Oversight committee: Council on Correction ‘not equipped to succeed’

Darryl Chambers

DOVER — Lawmakers at the Joint Legislative Oversight and Sunset Committee meeting on Tuesday night bemoaned the Council on Correction’s “short list of accomplishments” during a presentation by the group’s newly elected chairman, Darryl Chambers.

Sen. Anthony Delcollo, R-Marshallton. said that the council’s history, in general, was scant on details.

“I see your mandate as being to make suggestions on the best way for the Department of Correction to function,” he said. “I’m seeing a lack of material support for such an important function. You have this mission that is of vital importance and, in my view, reviewing the materials and hearing what your aspirations are, you’re not set up to achieve those things. That really bothers me.”

However, the committee didn’t hold Mr. Chambers responsible for the perceived shortcomings, saying that, by all appearances, he’d inherited a “dysfunctional” council.

Former chairman Roger Levy and past members Melissa Dill and Elder Tyrone Johnson were removed in late September. Three new members, including Mr. Chambers, were brought on in October. The council now has a total of seven members.

The council, established by state code, is designated to serve in an advisory capacity to the commissioner of correction and “shall consider matters relating to the development and progress of the correctional system.”

Under the previous leadership of the council, the group also regularly failed to make a quorum at their scheduled meetings, said lawmakers.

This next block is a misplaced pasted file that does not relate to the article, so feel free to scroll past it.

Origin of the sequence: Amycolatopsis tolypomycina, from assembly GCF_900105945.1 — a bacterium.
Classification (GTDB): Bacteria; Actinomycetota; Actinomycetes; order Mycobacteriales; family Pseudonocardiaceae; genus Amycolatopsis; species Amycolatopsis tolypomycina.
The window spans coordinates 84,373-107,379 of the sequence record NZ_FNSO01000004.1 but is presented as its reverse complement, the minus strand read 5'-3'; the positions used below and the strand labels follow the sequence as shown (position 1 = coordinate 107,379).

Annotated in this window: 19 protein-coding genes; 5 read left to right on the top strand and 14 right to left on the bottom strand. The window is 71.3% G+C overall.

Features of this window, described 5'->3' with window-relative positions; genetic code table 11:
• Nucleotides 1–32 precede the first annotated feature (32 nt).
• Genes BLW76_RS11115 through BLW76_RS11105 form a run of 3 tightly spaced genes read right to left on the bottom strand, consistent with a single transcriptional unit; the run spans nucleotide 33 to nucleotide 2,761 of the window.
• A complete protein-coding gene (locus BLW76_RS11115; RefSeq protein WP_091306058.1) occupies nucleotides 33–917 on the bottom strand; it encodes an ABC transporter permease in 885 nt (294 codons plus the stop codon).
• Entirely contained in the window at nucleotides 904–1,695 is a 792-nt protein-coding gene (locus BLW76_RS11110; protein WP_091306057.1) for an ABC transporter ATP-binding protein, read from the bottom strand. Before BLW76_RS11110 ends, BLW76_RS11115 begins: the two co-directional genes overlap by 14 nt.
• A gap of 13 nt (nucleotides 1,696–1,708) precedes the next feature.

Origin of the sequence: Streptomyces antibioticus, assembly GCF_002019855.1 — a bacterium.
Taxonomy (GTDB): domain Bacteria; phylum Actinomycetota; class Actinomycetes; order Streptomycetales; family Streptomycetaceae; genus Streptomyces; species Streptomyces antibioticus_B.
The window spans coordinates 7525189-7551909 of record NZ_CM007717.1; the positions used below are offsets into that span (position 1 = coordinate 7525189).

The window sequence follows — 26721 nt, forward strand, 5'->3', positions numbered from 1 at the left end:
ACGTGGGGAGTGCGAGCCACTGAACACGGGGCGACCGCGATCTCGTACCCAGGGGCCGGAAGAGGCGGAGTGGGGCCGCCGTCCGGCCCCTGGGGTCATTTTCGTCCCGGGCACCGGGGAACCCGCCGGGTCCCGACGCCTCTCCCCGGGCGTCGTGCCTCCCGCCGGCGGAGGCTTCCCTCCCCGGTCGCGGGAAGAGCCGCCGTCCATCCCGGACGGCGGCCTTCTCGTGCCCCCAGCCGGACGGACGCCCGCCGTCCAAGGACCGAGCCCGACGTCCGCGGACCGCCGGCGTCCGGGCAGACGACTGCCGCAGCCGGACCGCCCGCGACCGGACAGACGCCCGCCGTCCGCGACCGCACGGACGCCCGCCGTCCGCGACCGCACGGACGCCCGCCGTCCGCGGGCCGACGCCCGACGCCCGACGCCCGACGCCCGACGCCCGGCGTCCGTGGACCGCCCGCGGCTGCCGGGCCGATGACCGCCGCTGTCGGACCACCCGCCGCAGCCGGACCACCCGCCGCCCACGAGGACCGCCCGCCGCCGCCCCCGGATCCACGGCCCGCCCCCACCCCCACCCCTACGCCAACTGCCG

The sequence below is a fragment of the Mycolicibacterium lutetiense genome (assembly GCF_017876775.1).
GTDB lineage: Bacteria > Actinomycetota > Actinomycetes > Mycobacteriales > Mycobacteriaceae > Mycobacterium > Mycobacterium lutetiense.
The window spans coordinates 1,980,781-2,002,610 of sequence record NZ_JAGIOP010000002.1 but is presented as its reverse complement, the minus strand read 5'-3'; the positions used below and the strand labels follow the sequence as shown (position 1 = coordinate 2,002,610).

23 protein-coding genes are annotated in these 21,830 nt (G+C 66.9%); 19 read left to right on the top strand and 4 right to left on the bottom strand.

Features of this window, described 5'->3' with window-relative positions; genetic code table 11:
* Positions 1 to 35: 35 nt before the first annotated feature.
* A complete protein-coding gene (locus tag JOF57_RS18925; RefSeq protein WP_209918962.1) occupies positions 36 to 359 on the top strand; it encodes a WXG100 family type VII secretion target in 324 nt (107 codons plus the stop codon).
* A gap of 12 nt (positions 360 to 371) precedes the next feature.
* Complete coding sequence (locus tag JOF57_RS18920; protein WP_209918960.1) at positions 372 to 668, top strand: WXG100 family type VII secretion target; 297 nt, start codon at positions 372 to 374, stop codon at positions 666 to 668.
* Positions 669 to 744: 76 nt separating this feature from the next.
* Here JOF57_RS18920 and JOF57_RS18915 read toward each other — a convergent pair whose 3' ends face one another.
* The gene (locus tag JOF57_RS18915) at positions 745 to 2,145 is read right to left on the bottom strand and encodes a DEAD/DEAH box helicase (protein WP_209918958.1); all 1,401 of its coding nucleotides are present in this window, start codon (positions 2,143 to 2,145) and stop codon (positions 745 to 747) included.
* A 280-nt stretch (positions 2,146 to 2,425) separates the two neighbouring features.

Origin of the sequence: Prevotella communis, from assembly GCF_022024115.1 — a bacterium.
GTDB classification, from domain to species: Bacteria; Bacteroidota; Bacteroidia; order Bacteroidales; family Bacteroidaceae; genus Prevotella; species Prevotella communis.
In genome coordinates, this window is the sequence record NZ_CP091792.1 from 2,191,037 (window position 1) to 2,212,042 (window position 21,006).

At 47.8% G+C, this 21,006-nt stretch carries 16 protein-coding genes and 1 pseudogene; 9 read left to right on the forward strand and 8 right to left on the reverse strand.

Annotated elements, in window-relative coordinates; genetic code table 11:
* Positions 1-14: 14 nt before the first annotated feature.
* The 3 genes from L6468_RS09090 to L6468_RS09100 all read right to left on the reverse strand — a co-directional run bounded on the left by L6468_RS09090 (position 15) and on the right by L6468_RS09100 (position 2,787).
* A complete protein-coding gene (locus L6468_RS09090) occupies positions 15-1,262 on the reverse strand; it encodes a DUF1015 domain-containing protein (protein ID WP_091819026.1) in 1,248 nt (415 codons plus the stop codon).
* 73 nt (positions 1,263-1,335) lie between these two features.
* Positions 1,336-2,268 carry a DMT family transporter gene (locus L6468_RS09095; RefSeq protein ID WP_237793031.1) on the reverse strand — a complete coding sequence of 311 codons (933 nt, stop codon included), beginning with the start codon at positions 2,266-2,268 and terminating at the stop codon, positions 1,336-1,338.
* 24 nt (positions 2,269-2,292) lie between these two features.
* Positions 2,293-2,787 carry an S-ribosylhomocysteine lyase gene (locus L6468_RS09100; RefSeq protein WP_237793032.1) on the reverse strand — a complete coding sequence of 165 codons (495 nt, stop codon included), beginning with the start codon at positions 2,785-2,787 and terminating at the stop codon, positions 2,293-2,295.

Mr. Chambers said that since assuming the chairmanship of the council every meeting has made a quorum, they’ve built new by-laws, established several subcommittees and laid out new priorities.

“Under my stewardship, you’re going to see changes with this council, we’re not here to just check a box,” he said.

In addition to examining and reviewing DOC policy for potential improvements, Mr. Chambers said he’s interested in expanding community outreach in hopes that the council can act as a liaison and improve relationships between law enforcement officials and residents.

Sen. Delcollo also suggested the council consider compiling an annual report of its activities and suggestions — perhaps also monitoring progress of the promised prison reforms in the wake of the Feb. 1 prison riot last year at James. T Vaughn Correctional Center.

“We have a disturbing tradition of not following through on suggestion made in prison reports,” said Sen. DelCollo.

In the coming months the council hopes to move several of their meetings to public venues in Wilmington and New Castle County.

“We want to be out in the public a little more and engage with the community so we can have buy-in from everyone,” said Mr. Chambers. “There are some people — some of the most affected by DOC policies — that may feel a little uncomfortable coming to a meeting on McKee Road.”

Although the meetings are open to the public, the Council on Correction has traditionally met at the DOC headquarters on McKee Road in Dover.

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